GODLY POWER OF A MINORITY
The American dream is best expressed succinctly in Lincoln’s Gettysburg address, in the Latin inscription on the Great Seal of the United States which we find on every dollar bill, and in America and America the Beautiful. It goes back to minorities—and they were always minorities—in the early settlements in this country. It is clearly of Christian—and of Protestant—origin, and is based on the conviction that God who revealed himself in Christ is central in history and has his purposes for this country. America was written by a Baptist theological student and America the Beautiful by the daughter and granddaughter of Congregational ministers.
The dream has never fully shaped American life, but it has helped to mold the democracy of the country and, among many other fruits, has contributed to the anti-slavery movement, the temperance and prohibition campaigns, the achievement of a more equitable position for women, improved care for the insane, and efforts for international peace, including the League of Nations and its successor, the United Nations.
The dream is still with us. As has always been true, it is cherished in its frankly Christian form only by minorities, but those minorities still make their influence felt in the nation, both in its international outreach and in its domestic affairs. Even though its Christian rootage is not always recognized or acknowledged, it is probably as potent as it has ever been. We who are indebted to it and cherish it must endeavor to see that it helps to shape every aspect of our local and national policies and programs.—DR. KENNETH S. LATOURETTE, Sterling Professor Emeritus of Missions and Oriental History, Yale University Graduate School, New Haven, Connecticut.
COMPROMISE AND DECADENCE
The American dream is vanishing in the midst of the terrifying realities and visible signs of decadence in our contemporary society. But it would be false to infer that the crisis of the present is the cause of its disappearance as a vital factor in American life.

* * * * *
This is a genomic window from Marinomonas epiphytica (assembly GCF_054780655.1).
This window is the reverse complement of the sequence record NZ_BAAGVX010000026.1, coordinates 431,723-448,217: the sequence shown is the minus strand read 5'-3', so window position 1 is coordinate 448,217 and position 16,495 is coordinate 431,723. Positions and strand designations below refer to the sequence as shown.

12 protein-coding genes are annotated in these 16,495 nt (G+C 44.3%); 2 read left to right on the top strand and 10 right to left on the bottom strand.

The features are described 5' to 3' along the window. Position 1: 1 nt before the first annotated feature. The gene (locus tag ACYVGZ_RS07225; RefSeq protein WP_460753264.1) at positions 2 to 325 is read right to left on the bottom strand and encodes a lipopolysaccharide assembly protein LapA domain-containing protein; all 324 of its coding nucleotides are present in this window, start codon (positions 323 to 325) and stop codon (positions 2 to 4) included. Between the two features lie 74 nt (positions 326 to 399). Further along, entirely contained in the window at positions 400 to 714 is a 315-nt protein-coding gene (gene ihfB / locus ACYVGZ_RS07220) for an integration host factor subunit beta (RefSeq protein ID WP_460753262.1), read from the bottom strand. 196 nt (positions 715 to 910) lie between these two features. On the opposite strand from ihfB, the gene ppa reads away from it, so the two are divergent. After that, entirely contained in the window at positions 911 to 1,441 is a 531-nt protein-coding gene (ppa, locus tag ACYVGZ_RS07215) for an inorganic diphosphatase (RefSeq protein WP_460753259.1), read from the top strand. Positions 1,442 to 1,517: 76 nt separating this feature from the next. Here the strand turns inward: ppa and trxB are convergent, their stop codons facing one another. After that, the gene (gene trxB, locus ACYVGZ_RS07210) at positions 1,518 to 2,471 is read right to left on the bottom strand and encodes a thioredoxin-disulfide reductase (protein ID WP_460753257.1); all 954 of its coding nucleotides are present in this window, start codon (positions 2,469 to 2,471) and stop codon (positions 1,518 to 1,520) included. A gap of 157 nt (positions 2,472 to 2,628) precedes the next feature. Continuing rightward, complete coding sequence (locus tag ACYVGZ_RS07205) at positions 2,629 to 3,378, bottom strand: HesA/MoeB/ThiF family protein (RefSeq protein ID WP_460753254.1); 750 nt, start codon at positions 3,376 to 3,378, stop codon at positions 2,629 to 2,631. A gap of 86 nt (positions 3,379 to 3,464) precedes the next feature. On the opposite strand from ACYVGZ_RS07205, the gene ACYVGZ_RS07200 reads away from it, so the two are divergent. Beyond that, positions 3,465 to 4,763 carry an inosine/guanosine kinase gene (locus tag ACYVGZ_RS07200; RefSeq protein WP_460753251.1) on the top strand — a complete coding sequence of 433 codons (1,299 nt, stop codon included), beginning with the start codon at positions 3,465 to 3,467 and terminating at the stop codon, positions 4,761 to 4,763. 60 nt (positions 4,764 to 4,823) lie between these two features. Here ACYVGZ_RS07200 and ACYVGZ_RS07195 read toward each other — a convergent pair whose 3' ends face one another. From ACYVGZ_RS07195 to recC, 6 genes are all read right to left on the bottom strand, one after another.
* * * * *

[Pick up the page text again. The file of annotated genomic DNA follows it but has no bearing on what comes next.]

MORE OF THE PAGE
The dream itself was built on an unstable foundation, for it did not emanate fully from that biblical outlook which guided colonial life. There was a colonial dream for the New World which the colonists brought with them as a part of their heritage from the Reformation, and which motivated them as they forged a new civilization out of the wilderness. It was their desire to found a society which would be based on biblical principles.
But this colonial dream of the early settlers with its biblical orientation gave way before the onslaughts of the Enlightenment and the rise of the democratic philosophy of the American Revolution. Out of the War of Independence there arose a new American dream whose chief architects were Thomas Jefferson and Thomas Paine. This American dream was not derived from biblical principles, but reflected the naturalism and humanism of deism and the emerging democratic philosophy. Thus it contained the elements making for its own dissolution. For it was based on an optimistic view concerning the nature of man and a belief in the perfectibility of the race. Not only was it unbiblical, but at the same time it encouraged a type of political, social, and economic action which could only hasten the destruction of any society which accepted these false views.
At first glance the democratic insistence on the equality of all men may seem to be little more than a political and social expression of the biblical doctrine of the priesthood of the believer. But such is far from the case. Underlying the democratic philosophy is the humanistic insistence on man’s sovereignty and inherent goodness.
The crisis which has overtaken not only the United States but Western Europe is but the unfolding of the catastrophic nature of the Enlightenment of which the American dream soon became the offspring. The awesome conflicts of our era are not the cause of the dilemma, but rather are they the outward manifestation of the deadly cancer which is in fact eating away the very soul of the West.
—DR. C. GREGG SINGER,
Professor of History,
Catawba College, Salisbury, North Carolina.
THE RIGHT TO HOPE